airplane

Photo: The Shane H via Flickr

While most of the climate negotiations in Bonn have been focused on key issues around the overall agreement, as I’ve discussed here and here, there has also been some side discussions on other key issues. I’ve been involved in a couple of discussions (outside the formal negotiations) around how aviation will contribute to efforts to solve global warming.

The aviation industry has had a mandate under the International Civil Aviation Organization to develop a policy framework to reduce their global warming pollution since 1998, but has made only minor progress. Some progress has occurred in the European Union where they recently finalized their plans to require that all flights to and from the EU will be required to reduce their global warming pollution. But progress has been very limited in other regions.

How global aviation emissions are addressed in the agreement in Copenhagen has gained some traction in the negotiations.

I participated in an aviation symposium in Geneva, Switzerland the other day where I was on a panel to discuss economic frameworks for driving solutions in the aviation sector. I used to actively work for solutions to aviation’s emissions, so after participating in these recent events I was struck with two points.

There is a growing momentum for clean energy and global warming solutions across the world — as a part of US efforts (e.g., the beginning of the US “sprint”), global efforts for a strong agreement in Copenhagen, and elsewhere. These efforts are working towards a transformation to clean energy with significant cuts in global warming pollution in the medium to long-term. So when I see graphs put up by the aviation industry showing continued growth of their emissions through 2030 (and presumably beyond) I have to scratch my head … as I saw in Geneva. How does this growing emissions path for aviation fit in with the world’s efforts to spur clean energy and global warming solutions? Somewhere there is a disconnect.

I was also struck with how little had changed in the 4 plus years that I have been basically “out of the aviation emissions debate”. I heard things like: the aviation industry is working on a solution, we have done a lot to decrease our energy use over the last 70 years, and we don’t need a policy framework to address our emissions. I heard many of these same things 4 years ago. Each of these statements was a mixed perspective (yes, but). The reality is that despite some progress on a couple of fronts, more clearly needs to be done so that aviation is reducing its absolute global warming — not going in the opposite direction.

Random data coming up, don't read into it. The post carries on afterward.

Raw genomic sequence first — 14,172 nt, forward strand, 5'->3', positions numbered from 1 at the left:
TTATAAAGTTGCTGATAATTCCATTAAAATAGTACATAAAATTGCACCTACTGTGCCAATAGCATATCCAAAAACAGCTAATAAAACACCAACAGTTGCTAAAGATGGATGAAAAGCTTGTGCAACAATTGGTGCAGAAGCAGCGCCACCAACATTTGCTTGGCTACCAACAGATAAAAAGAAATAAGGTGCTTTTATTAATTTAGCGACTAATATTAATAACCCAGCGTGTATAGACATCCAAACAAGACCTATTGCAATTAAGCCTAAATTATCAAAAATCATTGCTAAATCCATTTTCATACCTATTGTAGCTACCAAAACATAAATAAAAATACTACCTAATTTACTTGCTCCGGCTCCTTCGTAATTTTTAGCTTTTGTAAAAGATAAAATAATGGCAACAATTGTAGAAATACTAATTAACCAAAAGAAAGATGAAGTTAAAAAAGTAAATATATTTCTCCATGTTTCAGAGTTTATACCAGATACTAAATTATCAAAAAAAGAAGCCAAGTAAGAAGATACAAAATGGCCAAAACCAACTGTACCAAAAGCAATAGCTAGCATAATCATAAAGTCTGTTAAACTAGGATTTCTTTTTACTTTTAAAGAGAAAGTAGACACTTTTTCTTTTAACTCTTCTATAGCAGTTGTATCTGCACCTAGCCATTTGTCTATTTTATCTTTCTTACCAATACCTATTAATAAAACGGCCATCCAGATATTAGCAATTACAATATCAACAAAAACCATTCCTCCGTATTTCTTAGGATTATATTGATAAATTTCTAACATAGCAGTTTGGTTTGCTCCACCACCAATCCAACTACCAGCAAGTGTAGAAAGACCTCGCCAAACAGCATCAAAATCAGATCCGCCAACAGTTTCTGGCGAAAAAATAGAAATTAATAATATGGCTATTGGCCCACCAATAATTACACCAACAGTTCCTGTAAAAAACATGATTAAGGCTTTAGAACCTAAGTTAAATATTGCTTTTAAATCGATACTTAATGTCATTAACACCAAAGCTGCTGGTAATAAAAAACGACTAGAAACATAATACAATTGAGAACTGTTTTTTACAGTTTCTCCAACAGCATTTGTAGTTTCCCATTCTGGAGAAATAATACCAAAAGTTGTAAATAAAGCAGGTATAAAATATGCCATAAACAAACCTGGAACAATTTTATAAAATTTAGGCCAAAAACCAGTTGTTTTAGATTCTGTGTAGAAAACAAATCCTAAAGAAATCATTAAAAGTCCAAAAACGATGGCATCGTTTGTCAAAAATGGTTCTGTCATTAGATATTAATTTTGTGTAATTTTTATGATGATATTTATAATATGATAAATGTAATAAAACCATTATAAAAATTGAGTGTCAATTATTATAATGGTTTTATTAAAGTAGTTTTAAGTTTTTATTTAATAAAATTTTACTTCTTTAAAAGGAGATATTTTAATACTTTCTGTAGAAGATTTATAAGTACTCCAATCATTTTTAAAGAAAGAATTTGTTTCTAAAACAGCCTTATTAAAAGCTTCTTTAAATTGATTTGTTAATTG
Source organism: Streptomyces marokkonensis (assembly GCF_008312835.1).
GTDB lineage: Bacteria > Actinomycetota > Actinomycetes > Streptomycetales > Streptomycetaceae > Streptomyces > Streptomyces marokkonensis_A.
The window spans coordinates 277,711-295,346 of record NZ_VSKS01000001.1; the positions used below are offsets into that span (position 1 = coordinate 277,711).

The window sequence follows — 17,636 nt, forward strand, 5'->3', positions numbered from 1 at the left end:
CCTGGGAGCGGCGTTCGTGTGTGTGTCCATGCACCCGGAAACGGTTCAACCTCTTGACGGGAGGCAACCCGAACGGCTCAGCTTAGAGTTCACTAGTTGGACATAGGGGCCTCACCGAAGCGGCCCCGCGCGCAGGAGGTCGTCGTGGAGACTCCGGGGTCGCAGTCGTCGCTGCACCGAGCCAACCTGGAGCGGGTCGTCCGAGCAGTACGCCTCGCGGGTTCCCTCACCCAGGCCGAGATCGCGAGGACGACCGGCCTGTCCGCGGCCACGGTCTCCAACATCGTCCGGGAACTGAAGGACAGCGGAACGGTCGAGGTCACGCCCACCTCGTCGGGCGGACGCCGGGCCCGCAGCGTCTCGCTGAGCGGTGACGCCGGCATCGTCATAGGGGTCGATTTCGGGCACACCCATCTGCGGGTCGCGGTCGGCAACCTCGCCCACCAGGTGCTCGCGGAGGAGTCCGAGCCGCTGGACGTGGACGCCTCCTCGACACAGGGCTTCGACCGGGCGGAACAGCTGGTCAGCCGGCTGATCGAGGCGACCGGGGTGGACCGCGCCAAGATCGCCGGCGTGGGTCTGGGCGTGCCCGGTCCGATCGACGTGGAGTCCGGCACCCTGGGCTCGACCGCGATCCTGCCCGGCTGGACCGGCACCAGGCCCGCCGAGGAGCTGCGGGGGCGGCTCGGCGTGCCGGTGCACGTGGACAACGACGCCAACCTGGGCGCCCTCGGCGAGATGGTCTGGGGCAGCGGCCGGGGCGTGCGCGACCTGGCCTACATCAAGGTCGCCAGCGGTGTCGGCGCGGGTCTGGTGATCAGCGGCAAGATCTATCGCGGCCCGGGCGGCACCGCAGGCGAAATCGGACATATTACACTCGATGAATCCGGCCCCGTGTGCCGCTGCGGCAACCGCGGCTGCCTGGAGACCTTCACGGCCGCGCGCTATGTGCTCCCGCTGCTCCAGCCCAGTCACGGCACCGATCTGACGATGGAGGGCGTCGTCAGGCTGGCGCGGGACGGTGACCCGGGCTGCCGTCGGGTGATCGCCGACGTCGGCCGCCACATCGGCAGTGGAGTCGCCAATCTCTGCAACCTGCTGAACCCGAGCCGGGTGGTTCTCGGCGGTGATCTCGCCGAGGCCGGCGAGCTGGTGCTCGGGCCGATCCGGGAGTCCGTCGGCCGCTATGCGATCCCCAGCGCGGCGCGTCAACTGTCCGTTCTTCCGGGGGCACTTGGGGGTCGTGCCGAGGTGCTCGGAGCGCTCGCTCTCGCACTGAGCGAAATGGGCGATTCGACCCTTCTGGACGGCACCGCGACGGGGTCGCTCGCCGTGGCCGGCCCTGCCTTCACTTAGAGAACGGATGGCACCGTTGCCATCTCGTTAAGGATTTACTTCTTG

But I also participated in an event at the global warming negotiations in Bonn, Germany put together by the Aviation Global Deal group. This group, made up of four of the world’s largest airlines and the Climate Group, discussed their proposal for how aviation’s global warming pollution could be addressed in the Copenhagen agreement. This group discussed a proposal to apply a cap on global warming pollution from the international aviation sector. It would also be designed to generate revenues to support adaptation, deforestation reductions, and technology in developing countries. These airlines provide some hints that there are voices in the aviation industry that recognize that they need to be part of the solution to global warming…not simply “waiting”.

There was also discussion of a proposal to apply a levy on each airline flight to generate funding to support the most vulnerable developing countries in adapting to the impacts of global warming. This proposal from 49 of the world’s poorest countries has gained some interest in the negotiations as a way to support efforts to address adaptation. It could generate some much needed funding to support adaptation in the most vulnerable countries.

While the details of each of these proposals differ to some extent, their mere existence suggests that the world (and the aviation industry) might finally support an effort to reduce their global warming pollution.

Let’s hope that some solutions to these emissions will be included in the Copenhagen agreement. After all, we can’t wait for the possibility of future solutions to emerge from other forums.

Cross-posted from the Natural Resources Defense Council Switchboard.